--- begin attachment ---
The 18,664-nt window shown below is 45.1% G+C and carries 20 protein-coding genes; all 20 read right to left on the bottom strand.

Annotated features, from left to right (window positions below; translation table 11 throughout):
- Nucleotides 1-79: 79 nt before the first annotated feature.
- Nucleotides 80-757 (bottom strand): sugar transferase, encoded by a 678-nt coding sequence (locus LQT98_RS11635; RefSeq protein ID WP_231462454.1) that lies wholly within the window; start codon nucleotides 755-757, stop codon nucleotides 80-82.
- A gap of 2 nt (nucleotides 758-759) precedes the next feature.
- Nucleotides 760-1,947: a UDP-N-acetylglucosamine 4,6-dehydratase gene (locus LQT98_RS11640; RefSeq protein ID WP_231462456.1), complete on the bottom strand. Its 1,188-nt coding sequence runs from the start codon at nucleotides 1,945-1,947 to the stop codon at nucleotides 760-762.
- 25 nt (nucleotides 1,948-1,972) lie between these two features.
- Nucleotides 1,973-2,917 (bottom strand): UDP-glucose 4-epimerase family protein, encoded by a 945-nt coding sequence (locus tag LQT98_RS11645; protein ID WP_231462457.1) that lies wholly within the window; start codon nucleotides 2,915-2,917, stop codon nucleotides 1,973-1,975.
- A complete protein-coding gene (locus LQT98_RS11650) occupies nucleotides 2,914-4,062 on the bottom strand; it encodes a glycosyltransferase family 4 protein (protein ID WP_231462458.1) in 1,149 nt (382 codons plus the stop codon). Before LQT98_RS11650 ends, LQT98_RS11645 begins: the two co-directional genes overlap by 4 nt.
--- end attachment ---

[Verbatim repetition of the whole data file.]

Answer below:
The 18,664-nt window shown below is 45.1% G+C and carries 20 protein-coding genes; all 20 read right to left on the bottom strand.

Annotated features, from left to right (window positions below; translation table 11 throughout):
- Nucleotides 1-79: 79 nt before the first annotated feature.
- Nucleotides 80-757 (bottom strand): sugar transferase, encoded by a 678-nt coding sequence (locus LQT98_RS11635; RefSeq protein ID WP_231462454.1) that lies wholly within the window; start codon nucleotides 755-757, stop codon nucleotides 80-82.
- A gap of 2 nt (nucleotides 758-759) precedes the next feature.
- Nucleotides 760-1,947: a UDP-N-acetylglucosamine 4,6-dehydratase gene (locus LQT98_RS11640; RefSeq protein ID WP_231462456.1), complete on the bottom strand. Its 1,188-nt coding sequence runs from the start codon at nucleotides 1,945-1,947 to the stop codon at nucleotides 760-762.
- 25 nt (nucleotides 1,948-1,972) lie between these two features.
- Nucleotides 1,973-2,917 (bottom strand): UDP-glucose 4-epimerase family protein, encoded by a 945-nt coding sequence (locus tag LQT98_RS11645; protein ID WP_231462457.1) that lies wholly within the window; start codon nucleotides 2,915-2,917, stop codon nucleotides 1,973-1,975.
- A complete protein-coding gene (locus LQT98_RS11650) occupies nucleotides 2,914-4,062 on the bottom strand; it encodes a glycosyltransferase family 4 protein (protein ID WP_231462458.1) in 1,149 nt (382 codons plus the stop codon). Before LQT98_RS11650 ends, LQT98_RS11645 begins: the two co-directional genes overlap by 4 nt.